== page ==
(This blog is about my experiences working and living aboard a 220’ treasure hunting ship, the M/V Sea Hunter)
I recently asked the crew to share some information about themselves. With their answers and what I’ve observed working and living with them, now you can get to know them a little better.
About a year ago, Sub Sea Research was looking to hire a 2nd engineer. Once Greg put an ad on the company website, along with word of mouth from the crew, we were inundated with applicants. We first hired a local person and fortunately (yes, I said fortunately) he didn’t work out. Why do I say that? Because along came Eddie Borges. One of the kindest, most patient and hardest worker’s I’ve ever met.
Prior to coming to work for SSR, Eddie was active military, but once his time was up he had a rough time finding full time work. He did any side job that came along to help support his family. While stationed in Brunswick, Maine Eddie met our chief engineer, Brian Ryder. Brian had previously worked with Eddie’s wife on a security job. Brian found out that Eddie had experience in the aviation field as a mechanic and machinist. Knowing he was looking for full time work and wanting to help his family, Brian spoke with Greg and the crew and it was decided to give him a shot.
I wasn’t sure upon first impressions that Eddie would fit in with the crew. He was both shy and timid which can be very tough around our crew. However, it didn’t take long before we all knew we wanted Eddie to stay. When I say he was a hard worker, I am not saying that lightly. He spends the majority of his day working in the engine room of the M/V Sea Hunter. The engine room is large, smelly and is extremely loud. He will work from early morning till six or seven at night, only coming up for meals. When Eddie comes out of the engine room door (which is in the galley) he is usually covered in grease, has his head set on to muffle the noises and greets you with a hello and a smile, each and every time.
Though he had no prior experience working on the ocean, it didn’t take long for him to fall in love with the job. With a positive “can do” attitude, Eddie helps to maintain and repair the mechanics on board. There is always a project on an older ship. As Eddie says “I make stuff happen!”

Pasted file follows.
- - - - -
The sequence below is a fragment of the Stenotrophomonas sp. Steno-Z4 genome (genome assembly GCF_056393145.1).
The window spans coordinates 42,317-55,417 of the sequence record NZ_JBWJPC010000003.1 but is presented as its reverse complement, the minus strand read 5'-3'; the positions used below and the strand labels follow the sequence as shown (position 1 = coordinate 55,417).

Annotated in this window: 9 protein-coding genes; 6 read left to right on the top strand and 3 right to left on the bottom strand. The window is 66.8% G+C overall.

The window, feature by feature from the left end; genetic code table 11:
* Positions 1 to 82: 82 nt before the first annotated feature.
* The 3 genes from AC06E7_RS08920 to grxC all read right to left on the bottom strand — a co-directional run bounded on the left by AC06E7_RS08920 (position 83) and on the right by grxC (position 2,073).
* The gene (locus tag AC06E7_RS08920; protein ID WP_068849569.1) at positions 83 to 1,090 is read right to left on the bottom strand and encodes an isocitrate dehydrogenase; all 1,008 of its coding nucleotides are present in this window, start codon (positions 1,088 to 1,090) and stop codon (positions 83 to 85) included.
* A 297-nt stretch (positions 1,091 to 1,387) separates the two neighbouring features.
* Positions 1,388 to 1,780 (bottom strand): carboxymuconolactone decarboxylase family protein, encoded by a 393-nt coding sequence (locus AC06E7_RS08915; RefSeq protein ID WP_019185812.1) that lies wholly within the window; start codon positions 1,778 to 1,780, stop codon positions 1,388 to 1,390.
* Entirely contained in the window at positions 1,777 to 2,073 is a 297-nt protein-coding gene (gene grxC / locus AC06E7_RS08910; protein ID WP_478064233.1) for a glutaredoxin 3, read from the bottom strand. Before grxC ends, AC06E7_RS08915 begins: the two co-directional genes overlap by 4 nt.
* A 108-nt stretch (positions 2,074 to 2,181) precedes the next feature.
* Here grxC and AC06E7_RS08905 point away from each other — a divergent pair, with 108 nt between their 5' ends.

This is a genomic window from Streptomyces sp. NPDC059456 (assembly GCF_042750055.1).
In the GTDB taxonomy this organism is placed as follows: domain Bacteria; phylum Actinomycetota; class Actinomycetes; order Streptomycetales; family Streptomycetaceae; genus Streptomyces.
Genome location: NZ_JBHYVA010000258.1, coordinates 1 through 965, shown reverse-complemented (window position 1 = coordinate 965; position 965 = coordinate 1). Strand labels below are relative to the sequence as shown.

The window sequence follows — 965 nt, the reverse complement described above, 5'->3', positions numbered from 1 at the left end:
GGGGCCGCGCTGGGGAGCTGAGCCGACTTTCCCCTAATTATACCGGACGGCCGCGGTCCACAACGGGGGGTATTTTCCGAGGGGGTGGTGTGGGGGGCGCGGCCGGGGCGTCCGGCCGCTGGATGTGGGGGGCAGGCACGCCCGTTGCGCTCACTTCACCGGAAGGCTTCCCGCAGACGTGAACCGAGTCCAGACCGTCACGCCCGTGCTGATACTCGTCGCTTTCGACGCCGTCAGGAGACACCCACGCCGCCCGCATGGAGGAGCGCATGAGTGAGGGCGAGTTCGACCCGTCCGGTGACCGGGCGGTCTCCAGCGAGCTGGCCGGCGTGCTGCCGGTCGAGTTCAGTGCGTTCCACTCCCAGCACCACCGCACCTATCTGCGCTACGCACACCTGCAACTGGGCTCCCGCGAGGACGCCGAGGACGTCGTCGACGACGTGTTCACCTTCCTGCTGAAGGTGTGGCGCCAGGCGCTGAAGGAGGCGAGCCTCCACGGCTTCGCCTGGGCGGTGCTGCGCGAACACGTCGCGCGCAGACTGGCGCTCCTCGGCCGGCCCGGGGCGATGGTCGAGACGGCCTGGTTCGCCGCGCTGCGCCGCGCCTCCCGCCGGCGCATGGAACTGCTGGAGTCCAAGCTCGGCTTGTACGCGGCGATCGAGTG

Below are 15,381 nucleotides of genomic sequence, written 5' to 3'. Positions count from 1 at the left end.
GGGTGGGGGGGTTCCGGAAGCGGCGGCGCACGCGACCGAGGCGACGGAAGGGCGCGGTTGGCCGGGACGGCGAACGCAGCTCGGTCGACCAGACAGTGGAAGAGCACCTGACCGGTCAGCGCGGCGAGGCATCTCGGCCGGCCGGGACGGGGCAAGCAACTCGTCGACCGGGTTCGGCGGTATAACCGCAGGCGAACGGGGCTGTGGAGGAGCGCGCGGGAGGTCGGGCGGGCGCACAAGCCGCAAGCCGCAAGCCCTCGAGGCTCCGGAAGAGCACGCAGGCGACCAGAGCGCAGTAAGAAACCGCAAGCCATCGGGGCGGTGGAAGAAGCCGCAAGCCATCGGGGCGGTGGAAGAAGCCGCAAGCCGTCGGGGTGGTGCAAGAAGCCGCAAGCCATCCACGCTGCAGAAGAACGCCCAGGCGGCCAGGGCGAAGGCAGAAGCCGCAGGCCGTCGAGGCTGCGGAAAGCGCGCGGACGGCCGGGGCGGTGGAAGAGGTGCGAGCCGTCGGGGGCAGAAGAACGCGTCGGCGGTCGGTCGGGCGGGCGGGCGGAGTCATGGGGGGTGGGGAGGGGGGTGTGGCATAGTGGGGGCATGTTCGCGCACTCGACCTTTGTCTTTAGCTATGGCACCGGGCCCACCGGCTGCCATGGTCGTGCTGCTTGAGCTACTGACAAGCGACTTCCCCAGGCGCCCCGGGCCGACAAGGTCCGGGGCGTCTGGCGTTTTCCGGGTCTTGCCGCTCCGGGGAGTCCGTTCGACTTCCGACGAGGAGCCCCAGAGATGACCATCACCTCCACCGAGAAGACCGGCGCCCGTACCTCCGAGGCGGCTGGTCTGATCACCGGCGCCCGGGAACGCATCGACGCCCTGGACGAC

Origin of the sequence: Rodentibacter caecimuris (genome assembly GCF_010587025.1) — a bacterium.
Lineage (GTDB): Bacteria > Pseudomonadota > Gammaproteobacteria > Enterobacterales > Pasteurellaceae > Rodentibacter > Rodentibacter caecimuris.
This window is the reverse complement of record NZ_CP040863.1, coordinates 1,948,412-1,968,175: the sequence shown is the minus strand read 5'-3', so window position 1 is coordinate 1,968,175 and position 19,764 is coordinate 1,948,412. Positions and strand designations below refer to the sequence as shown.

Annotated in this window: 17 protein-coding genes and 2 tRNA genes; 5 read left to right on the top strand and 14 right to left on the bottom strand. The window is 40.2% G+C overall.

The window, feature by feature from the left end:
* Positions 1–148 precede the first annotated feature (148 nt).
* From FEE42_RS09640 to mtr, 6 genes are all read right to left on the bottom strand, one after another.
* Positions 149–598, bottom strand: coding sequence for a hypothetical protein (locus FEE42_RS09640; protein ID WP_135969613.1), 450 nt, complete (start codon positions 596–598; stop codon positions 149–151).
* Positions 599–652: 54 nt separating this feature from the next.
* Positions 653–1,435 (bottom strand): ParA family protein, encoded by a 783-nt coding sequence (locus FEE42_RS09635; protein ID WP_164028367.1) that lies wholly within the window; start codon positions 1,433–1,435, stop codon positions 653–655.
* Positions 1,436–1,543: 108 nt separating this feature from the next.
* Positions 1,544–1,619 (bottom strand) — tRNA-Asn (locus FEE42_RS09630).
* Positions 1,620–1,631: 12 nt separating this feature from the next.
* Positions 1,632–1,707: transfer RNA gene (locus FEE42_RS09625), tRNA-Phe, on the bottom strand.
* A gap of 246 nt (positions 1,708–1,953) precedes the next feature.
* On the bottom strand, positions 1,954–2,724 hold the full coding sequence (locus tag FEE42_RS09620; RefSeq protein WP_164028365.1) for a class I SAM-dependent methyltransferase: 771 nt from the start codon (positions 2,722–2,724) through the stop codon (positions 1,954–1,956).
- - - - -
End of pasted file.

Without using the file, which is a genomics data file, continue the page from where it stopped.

There is no doubt how much he loves his wife and girls. Each morning and each evening he speaks to them on his cell. It’s tough on him being on the ship during the week and only seeing them on weekends. However he is grateful for the opportunity to work at something he loves, as not providing for his family is his biggest fear. But according to Eddie it’s not a job if you are doing something you love.
As I walked into the galley early one morning I noticed some dirty dishes in the sink. Those on the ship know that after the evening meal, I clean the galley and expect it to stay that way until morning. If the guys get something to eat later, they are expected to put the dishes in the dishwasher. So waking to a sink of dirty dishes was not how I wanted to start my morning. As I began loading them into the dishwasher, what do I see sitting on the counter but a chocolate cake. It was obvious it wasn’t store bought, but where did it come from? I have never seen any of the crew bake (except Greg and he wasn’t there at that time). One by one the crew started walking in to get coffee. Knowing Brian’s room is next to the galley I asked him where the cake came from. “Eddie” he says couldn’t sleep so at one in the morning he decided to bake. He has a sweet tooth and it helps relax him.
How could I get mad at that? He works long and hard every day, will stop whatever he is doing to help his fellow crew members and does it all with grace. Eddie is one of a kind. However, me being me, I did remind him that next time he used the galley….clean up or else.